The first time I listened to this disc, I skimmed over the first 15 seconds of each track or so and wrote it off as some sort of pseudo country album. The cover was the first thing that entranced me, but for some reason it sounded like the stuff my babysitter (I still have a bad aversion to country because of it) used to listen to when I was younger. The strangest thing happened only about a year and a half later when I gave it a second chance, though.
Instead of cringing at the proliferation of slide guitars and southern-sounding inflection on Buckners voice, I realized that the album ran a lot deeper than I had originally heard. Maybe I was getting old (going on 25 now), or maybe it was in fact one of those albums that simply doesn't really hit you until the second time around.
One of the main reasons this album runs so much deeper than most country I've heard is because of the variety of instrumentation, and the quality of it present. Buckner is an ace guitar player, and he does plenty of nice strumming on the acoustic over the course of the disc. Whether it's the stripped-down "Ed's Song" with only voice and guitar, or the piano-sprinkled, "Pull," For some (myself included), the one thing that may take some getting used to are the vocals. As I mentioned above, there is quite a bit of twang in his voice on most songs, but instead of being annoying, it really is more emotive than many I've heard. He's not afraid of showcasing it, either, as in the a cappella track, "Fater." The mood across the board on the album is fairly slow and moody, but I'm not sure it would work very well much of any other way.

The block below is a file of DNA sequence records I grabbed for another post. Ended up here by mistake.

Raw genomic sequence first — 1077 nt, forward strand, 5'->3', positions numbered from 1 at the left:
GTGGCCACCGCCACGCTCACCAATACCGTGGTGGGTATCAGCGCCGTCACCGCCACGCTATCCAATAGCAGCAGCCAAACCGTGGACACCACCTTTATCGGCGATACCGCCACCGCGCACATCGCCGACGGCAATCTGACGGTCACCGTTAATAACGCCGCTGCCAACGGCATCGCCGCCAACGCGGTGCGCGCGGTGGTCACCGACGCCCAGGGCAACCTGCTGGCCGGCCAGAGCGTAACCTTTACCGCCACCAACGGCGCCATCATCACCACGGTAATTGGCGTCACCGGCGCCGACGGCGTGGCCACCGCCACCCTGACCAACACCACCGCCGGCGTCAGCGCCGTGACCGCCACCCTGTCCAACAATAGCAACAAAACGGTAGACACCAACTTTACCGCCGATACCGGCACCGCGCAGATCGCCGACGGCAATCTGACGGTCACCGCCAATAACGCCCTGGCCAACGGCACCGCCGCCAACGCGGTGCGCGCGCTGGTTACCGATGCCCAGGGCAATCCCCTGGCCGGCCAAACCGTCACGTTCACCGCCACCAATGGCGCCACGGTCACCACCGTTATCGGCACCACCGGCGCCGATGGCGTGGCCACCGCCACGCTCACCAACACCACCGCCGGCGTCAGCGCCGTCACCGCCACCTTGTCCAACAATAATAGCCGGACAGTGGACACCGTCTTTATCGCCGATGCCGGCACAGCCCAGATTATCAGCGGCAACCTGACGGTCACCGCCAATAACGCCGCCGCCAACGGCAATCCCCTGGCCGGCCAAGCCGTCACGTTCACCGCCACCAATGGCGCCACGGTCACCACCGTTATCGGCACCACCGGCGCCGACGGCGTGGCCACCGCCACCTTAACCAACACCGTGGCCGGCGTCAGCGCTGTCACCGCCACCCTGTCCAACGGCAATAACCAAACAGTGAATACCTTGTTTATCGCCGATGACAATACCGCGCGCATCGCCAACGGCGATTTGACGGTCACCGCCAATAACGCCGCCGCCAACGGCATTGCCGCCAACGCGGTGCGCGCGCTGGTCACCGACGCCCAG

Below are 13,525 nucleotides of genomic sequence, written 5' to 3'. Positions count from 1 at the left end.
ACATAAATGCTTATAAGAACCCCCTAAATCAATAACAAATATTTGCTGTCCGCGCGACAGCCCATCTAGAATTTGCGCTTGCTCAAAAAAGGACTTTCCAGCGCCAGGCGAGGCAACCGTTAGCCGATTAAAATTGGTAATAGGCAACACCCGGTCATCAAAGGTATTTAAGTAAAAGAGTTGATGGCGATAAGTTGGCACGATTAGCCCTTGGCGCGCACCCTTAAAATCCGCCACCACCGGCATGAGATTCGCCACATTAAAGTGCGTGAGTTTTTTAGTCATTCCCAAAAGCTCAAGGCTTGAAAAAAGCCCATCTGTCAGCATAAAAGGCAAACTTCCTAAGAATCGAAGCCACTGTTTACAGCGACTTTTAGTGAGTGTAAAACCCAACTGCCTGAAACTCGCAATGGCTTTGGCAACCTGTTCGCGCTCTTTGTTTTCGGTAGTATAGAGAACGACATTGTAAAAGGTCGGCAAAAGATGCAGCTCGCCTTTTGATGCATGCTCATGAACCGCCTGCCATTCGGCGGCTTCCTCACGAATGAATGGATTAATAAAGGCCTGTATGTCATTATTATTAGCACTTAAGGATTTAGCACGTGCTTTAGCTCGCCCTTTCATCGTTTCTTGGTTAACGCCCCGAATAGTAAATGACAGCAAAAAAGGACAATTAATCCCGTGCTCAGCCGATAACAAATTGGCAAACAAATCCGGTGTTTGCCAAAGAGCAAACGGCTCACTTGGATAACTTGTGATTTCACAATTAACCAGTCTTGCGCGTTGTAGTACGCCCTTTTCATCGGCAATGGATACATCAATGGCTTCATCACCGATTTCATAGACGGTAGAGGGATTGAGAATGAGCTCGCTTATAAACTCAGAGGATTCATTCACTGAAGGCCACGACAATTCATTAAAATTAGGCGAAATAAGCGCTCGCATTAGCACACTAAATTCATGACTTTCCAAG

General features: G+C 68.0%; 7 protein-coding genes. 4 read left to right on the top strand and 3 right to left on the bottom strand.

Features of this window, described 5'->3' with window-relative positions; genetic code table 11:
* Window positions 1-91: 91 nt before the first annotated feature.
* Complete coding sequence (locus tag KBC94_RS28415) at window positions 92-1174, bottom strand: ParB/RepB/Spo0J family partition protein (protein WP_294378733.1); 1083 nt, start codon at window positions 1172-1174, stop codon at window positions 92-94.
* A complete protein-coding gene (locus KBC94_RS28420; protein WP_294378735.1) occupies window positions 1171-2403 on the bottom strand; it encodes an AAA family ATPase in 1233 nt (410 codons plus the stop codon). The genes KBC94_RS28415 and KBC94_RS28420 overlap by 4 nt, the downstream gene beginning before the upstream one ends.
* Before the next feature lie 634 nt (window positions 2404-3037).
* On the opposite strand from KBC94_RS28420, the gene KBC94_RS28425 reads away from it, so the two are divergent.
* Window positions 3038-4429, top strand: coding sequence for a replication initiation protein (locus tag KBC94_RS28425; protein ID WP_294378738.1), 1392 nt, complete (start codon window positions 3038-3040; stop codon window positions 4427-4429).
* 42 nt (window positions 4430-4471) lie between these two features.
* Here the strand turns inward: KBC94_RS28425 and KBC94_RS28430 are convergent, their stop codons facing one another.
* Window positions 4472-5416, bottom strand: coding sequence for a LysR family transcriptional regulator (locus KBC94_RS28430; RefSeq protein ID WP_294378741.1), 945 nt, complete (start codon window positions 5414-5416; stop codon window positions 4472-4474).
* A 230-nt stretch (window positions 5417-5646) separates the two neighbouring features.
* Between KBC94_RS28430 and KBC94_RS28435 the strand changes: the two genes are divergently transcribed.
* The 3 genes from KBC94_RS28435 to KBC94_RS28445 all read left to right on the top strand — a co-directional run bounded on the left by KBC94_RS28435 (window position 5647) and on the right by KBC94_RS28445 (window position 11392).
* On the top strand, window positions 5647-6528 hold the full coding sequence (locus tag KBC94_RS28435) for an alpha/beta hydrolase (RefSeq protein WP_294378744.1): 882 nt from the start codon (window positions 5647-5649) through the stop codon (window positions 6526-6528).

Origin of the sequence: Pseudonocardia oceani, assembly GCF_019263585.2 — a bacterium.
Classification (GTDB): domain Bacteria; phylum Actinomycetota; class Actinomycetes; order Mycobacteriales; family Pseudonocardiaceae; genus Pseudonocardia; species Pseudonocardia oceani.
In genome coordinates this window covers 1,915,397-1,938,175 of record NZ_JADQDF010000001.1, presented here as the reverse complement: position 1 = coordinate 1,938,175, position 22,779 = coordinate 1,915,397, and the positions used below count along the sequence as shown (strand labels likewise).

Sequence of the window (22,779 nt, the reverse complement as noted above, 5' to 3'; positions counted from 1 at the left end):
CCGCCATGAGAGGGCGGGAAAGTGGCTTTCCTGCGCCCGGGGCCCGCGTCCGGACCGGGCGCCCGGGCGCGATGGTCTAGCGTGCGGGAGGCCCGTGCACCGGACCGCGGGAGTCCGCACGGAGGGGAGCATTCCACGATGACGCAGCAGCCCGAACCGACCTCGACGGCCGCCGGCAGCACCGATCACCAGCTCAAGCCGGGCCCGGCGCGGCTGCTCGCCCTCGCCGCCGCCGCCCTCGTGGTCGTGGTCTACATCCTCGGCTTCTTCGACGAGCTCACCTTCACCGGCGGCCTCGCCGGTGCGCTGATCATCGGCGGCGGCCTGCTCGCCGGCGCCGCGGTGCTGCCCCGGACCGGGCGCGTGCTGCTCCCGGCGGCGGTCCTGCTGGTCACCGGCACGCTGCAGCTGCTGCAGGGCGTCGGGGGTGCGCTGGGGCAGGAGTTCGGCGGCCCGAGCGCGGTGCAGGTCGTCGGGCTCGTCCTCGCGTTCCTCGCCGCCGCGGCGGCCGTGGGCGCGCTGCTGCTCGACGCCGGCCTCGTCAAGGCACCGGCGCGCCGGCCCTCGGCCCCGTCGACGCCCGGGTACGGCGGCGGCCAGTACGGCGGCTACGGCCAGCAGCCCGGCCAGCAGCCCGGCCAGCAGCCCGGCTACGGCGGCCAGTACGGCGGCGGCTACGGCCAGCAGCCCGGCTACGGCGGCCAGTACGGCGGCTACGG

If you're into the alt-country sort of stuff, and don't mind things being a bit dreary. It's interesting lyrically, musically, and vocally and has really nice package design to boot (if you're into that sort of thing). Plus, there isn't one song about losing a dog or pickup truck.